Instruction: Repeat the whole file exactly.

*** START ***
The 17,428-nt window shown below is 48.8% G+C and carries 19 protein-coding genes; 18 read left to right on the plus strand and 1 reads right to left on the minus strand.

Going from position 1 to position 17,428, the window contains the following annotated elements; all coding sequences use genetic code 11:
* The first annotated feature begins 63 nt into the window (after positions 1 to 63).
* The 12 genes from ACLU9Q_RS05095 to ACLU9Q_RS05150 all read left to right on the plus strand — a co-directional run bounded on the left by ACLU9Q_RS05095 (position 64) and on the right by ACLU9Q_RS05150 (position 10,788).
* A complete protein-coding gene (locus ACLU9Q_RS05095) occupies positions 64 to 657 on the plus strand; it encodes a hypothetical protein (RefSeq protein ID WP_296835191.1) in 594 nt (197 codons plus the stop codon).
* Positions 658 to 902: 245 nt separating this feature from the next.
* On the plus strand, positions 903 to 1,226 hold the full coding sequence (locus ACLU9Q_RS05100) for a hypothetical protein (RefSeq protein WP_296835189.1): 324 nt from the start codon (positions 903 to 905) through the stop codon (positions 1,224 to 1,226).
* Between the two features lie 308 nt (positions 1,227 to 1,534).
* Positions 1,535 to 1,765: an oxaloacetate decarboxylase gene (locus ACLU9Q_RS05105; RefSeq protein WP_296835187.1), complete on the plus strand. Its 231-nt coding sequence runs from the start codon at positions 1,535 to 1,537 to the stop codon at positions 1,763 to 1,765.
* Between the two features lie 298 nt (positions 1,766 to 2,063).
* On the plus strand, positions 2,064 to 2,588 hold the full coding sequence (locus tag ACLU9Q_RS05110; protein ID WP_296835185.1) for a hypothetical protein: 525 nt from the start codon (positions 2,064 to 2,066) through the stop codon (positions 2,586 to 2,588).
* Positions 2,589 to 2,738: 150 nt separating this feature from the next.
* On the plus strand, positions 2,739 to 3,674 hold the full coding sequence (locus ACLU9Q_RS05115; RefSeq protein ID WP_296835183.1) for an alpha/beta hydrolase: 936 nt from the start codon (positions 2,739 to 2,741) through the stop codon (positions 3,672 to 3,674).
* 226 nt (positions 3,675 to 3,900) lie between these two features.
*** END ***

The 17,428-nt window shown below is 48.8% G+C and carries 19 protein-coding genes; 18 read left to right on the plus strand and 1 reads right to left on the minus strand.

Going from position 1 to position 17,428, the window contains the following annotated elements; all coding sequences use genetic code 11:
* The first annotated feature begins 63 nt into the window (after positions 1 to 63).
* The 12 genes from ACLU9Q_RS05095 to ACLU9Q_RS05150 all read left to right on the plus strand — a co-directional run bounded on the left by ACLU9Q_RS05095 (position 64) and on the right by ACLU9Q_RS05150 (position 10,788).
* A complete protein-coding gene (locus ACLU9Q_RS05095) occupies positions 64 to 657 on the plus strand; it encodes a hypothetical protein (RefSeq protein ID WP_296835191.1) in 594 nt (197 codons plus the stop codon).
* Positions 658 to 902: 245 nt separating this feature from the next.
* On the plus strand, positions 903 to 1,226 hold the full coding sequence (locus ACLU9Q_RS05100) for a hypothetical protein (RefSeq protein WP_296835189.1): 324 nt from the start codon (positions 903 to 905) through the stop codon (positions 1,224 to 1,226).
* Between the two features lie 308 nt (positions 1,227 to 1,534).
* Positions 1,535 to 1,765: an oxaloacetate decarboxylase gene (locus ACLU9Q_RS05105; RefSeq protein WP_296835187.1), complete on the plus strand. Its 231-nt coding sequence runs from the start codon at positions 1,535 to 1,537 to the stop codon at positions 1,763 to 1,765.
* Between the two features lie 298 nt (positions 1,766 to 2,063).
* On the plus strand, positions 2,064 to 2,588 hold the full coding sequence (locus tag ACLU9Q_RS05110; protein ID WP_296835185.1) for a hypothetical protein: 525 nt from the start codon (positions 2,064 to 2,066) through the stop codon (positions 2,586 to 2,588).
* Positions 2,589 to 2,738: 150 nt separating this feature from the next.
* On the plus strand, positions 2,739 to 3,674 hold the full coding sequence (locus ACLU9Q_RS05115; RefSeq protein ID WP_296835183.1) for an alpha/beta hydrolase: 936 nt from the start codon (positions 2,739 to 2,741) through the stop codon (positions 3,672 to 3,674).
* 226 nt (positions 3,675 to 3,900) lie between these two features.